Financing female entrepreneurs: a crucial step for socioeconomic development in Bangladesh

Entrepreneur Shiuli Khatun’s eggplant farm at Nimsar Upazila in Comilla District, Bangladesh (Credit: Md Anwarul Morshed)

Financial empowerment of women has social and economic benefits for all citizens. Entrenched attitudes, customs and practices are preventing Bangladesh from realising the full benefit of the entrepreneurial skills of its female citizens.

My just-published research uses a liberal feminist perspective and undertakes a detailed analysis of data on cottage, micro, small and medium enterprise (CMSME) loans for the period 2010–2018, collected from banks and financial institutions. It shows that female entrepreneurs receive different treatment to men. Remarkably, despite policy changes in 2011, the total value loaned to female entrepreneurs stayed at just 3% to 4% of the total amount loaned in the years 2010-2018. Further, loans to women were smaller, averaging around half the value per loan of those to men during the period 2015-2018. From 2015 to 2018, about 2.5 million male CMSME entrepreneurs received loans, compared with just 180,000 female entrepreneurs, a ratio worse than 13:1. Thus, women receive far fewer and substantially smaller loans, and our analysis shows that there is little sign of improvement. Despite various announcements and initiatives, gender-based differences in lending practices remain in place.


Equality of rights for men and women, central to liberal feminism, is not in place in Bangladesh. Fewer opportunities for education and training mean women often lack skills in business administration and dealing with financial institutions. Women lack opportunities to gain technological knowledge and managerial skills, and the lack of business experience and networks, hamper women’s business performance.

Inequitable inheritance rights cause a lack of financial resources, and societal attitudes keep women out of positions of authority, meaning they lack influence over decision making. Traditional legal systems, traditional models of inheritance, and entrenched male-dominated hierarchies in the financial system restrict the capacity of female entrepreneurs to run CMSME businesses. Particularly, laws around formal economic rights do not support women in Bangladesh. Women have poorer access to sources of credit, find it harder to meet requirements for collateral, are less likely to obtain a loan than men – even if they meet the requirements! – and also face higher interest rates. All these things negatively impact on their potential to benefit from entrepreneurial activity and so achieve their fundamental rights.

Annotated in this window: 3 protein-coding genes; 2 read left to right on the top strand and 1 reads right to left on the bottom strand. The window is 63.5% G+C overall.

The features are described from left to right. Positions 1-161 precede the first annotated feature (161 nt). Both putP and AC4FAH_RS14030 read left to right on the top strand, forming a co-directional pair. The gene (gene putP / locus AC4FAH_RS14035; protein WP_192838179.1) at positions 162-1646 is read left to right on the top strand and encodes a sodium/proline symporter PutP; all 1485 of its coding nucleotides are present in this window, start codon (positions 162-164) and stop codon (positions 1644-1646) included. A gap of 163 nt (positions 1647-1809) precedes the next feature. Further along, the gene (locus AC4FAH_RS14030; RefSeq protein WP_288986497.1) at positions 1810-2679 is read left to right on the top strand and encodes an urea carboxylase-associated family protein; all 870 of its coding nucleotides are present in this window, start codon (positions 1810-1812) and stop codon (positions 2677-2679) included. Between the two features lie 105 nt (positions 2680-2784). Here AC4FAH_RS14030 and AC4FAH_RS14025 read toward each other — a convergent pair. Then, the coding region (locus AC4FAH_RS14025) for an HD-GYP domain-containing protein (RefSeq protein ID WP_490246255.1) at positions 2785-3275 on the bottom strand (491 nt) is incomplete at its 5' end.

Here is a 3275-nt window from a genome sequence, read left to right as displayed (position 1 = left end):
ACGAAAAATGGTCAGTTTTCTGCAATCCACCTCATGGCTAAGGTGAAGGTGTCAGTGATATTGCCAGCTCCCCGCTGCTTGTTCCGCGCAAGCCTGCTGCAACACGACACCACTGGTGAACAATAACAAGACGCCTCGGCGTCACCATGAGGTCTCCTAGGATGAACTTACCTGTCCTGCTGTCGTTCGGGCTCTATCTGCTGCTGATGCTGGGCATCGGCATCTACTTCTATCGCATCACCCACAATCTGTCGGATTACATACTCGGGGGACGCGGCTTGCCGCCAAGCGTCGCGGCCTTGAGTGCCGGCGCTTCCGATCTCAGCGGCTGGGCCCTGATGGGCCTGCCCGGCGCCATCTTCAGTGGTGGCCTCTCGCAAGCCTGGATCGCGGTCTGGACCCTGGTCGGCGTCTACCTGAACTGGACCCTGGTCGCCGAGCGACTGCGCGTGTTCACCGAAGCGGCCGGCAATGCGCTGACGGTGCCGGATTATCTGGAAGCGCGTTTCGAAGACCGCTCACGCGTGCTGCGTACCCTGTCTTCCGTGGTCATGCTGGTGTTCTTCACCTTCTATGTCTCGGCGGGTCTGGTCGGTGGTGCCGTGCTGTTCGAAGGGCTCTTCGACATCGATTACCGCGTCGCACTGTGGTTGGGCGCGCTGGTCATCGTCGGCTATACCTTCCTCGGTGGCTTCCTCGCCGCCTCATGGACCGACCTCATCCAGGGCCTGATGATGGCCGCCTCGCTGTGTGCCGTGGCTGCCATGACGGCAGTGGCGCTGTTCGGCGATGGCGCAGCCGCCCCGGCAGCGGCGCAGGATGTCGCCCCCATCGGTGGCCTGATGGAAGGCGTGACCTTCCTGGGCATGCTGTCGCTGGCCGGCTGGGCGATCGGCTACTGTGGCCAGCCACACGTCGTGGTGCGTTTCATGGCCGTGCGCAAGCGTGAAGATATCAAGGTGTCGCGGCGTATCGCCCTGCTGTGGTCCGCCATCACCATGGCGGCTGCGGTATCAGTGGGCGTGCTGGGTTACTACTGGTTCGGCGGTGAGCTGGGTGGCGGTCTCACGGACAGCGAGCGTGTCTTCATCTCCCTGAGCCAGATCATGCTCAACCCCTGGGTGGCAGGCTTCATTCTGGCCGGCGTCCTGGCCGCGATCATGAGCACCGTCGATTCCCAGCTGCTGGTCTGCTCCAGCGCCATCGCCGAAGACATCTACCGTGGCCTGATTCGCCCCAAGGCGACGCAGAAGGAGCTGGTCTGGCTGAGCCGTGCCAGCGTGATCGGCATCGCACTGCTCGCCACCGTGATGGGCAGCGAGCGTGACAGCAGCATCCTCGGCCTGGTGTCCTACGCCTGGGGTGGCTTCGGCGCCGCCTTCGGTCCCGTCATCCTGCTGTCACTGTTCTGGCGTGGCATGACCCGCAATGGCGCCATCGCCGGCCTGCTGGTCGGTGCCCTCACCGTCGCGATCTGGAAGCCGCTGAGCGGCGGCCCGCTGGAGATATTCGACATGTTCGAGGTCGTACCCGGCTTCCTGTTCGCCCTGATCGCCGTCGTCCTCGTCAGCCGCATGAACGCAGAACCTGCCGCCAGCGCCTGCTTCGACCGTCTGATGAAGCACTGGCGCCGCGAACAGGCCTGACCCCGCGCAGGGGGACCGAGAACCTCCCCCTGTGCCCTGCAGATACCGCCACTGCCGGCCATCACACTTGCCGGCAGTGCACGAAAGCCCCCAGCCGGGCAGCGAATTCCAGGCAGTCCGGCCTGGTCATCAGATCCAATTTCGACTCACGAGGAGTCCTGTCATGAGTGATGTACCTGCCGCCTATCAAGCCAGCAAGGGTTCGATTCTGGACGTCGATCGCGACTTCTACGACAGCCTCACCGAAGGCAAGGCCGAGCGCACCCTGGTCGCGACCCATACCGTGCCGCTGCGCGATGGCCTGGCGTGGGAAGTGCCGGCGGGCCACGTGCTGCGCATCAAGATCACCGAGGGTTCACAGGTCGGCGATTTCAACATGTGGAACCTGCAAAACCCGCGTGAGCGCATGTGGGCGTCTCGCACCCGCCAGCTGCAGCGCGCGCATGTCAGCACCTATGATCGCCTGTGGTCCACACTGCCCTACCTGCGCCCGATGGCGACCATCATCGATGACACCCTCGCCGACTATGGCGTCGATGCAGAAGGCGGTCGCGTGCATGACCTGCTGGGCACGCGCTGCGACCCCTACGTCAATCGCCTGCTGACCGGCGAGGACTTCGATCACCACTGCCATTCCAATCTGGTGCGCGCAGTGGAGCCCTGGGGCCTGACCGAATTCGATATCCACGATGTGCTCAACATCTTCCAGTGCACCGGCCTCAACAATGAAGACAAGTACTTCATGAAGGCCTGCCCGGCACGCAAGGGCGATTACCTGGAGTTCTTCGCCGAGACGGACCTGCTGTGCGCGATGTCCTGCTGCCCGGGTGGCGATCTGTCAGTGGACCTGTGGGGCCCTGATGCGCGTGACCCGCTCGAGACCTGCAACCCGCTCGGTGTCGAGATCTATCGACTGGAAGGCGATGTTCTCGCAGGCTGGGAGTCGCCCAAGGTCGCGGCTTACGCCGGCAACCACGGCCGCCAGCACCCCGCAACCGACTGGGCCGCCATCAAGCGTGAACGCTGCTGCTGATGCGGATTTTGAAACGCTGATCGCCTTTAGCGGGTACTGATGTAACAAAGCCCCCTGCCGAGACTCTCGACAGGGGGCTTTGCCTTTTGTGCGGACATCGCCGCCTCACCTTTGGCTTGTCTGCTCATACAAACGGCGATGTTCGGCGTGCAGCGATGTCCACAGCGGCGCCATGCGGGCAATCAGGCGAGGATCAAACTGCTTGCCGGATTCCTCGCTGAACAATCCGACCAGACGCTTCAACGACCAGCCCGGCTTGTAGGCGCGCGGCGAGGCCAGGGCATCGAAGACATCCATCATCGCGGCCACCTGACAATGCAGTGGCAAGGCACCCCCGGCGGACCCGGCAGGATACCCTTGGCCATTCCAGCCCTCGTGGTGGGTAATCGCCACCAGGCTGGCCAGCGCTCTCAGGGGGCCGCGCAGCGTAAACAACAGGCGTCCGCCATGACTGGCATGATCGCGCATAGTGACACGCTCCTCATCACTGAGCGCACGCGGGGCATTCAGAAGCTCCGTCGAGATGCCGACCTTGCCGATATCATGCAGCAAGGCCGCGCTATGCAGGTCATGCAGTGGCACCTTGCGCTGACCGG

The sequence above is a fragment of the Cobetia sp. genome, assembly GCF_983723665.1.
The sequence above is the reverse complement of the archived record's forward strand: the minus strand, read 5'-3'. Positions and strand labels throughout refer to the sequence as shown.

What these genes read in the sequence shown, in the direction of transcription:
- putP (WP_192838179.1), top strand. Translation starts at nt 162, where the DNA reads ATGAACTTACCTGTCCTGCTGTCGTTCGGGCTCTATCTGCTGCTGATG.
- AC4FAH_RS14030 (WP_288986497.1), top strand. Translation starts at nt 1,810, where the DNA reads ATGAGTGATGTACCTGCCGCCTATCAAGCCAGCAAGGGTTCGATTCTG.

There must be a wider appreciation of the need for, and value of, reforms that grow out of liberal feminism. Positive steps can break the existing cycle in which female entrepreneurs cannot get loans because they lack a record of accomplishment, and they lack a record of accomplishment because they cannot get loans.

A combination of legislatory and regulatory reform can mitigate many of the issues that prevent women gaining from, and contributing to, the CMSME sector in Bangladesh. Full implementation of the National Women Development Policy 2011 is essential. Women simply must obtain the same property inheritance rights as men. And rights must not only be granted, but enforced.

Such changes will increase lending to women, help turn the CMSME sector into an engine of growth in Bangladesh, and give female entrepreneurs greater independence and better access to fundamental rights.

This blog is based on the author’s article published in the Asia & the Pacific Policy Studies (APPS) journal. You can read the full paper, ‘Financing female entrepreneurs in cottage, micro, small, and medium enterprises: evidence from the financial sector in Bangladesh 2010–2018’, here.

This article is published in partnership with Policy Forum.

The views expressed are of the author(s) and do not necessarily reflect those of the institutions they are affiliated with.

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Chowdhury Dilruba Shoma

Chowdhury Dilruba Shoma has a Master of Public Policy from the ANU's Crawford School of Public Policy, and works at Bangladesh Bank.

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